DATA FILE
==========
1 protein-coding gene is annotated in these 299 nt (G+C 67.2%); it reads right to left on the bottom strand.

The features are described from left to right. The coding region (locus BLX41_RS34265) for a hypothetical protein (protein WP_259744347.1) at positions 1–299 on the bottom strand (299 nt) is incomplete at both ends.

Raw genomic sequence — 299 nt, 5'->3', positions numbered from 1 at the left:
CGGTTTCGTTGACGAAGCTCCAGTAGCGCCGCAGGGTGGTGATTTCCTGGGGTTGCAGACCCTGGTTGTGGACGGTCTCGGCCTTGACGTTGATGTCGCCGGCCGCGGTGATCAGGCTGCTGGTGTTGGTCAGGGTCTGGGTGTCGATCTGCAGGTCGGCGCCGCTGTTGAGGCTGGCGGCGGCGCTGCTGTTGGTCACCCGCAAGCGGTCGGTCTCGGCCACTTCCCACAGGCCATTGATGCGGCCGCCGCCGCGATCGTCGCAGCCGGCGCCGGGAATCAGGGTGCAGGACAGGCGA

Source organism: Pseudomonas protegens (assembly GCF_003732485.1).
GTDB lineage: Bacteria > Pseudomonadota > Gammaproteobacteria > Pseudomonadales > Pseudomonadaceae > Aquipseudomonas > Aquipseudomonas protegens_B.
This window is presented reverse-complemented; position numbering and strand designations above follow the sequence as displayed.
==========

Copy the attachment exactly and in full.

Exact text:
1 protein-coding gene is annotated in these 299 nt (G+C 67.2%); it reads right to left on the bottom strand.

The features are described from left to right. The coding region (locus BLX41_RS34265) for a hypothetical protein (protein WP_259744347.1) at positions 1–299 on the bottom strand (299 nt) is incomplete at both ends.

Raw genomic sequence — 299 nt, 5'->3', positions numbered from 1 at the left:
CGGTTTCGTTGACGAAGCTCCAGTAGCGCCGCAGGGTGGTGATTTCCTGGGGTTGCAGACCCTGGTTGTGGACGGTCTCGGCCTTGACGTTGATGTCGCCGGCCGCGGTGATCAGGCTGCTGGTGTTGGTCAGGGTCTGGGTGTCGATCTGCAGGTCGGCGCCGCTGTTGAGGCTGGCGGCGGCGCTGCTGTTGGTCACCCGCAAGCGGTCGGTCTCGGCCACTTCCCACAGGCCATTGATGCGGCCGCCGCCGCGATCGTCGCAGCCGGCGCCGGGAATCAGGGTGCAGGACAGGCGA

Source organism: Pseudomonas protegens (assembly GCF_003732485.1).
GTDB lineage: Bacteria > Pseudomonadota > Gammaproteobacteria > Pseudomonadales > Pseudomonadaceae > Aquipseudomonas > Aquipseudomonas protegens_B.
This window is presented reverse-complemented; position numbering and strand designations above follow the sequence as displayed.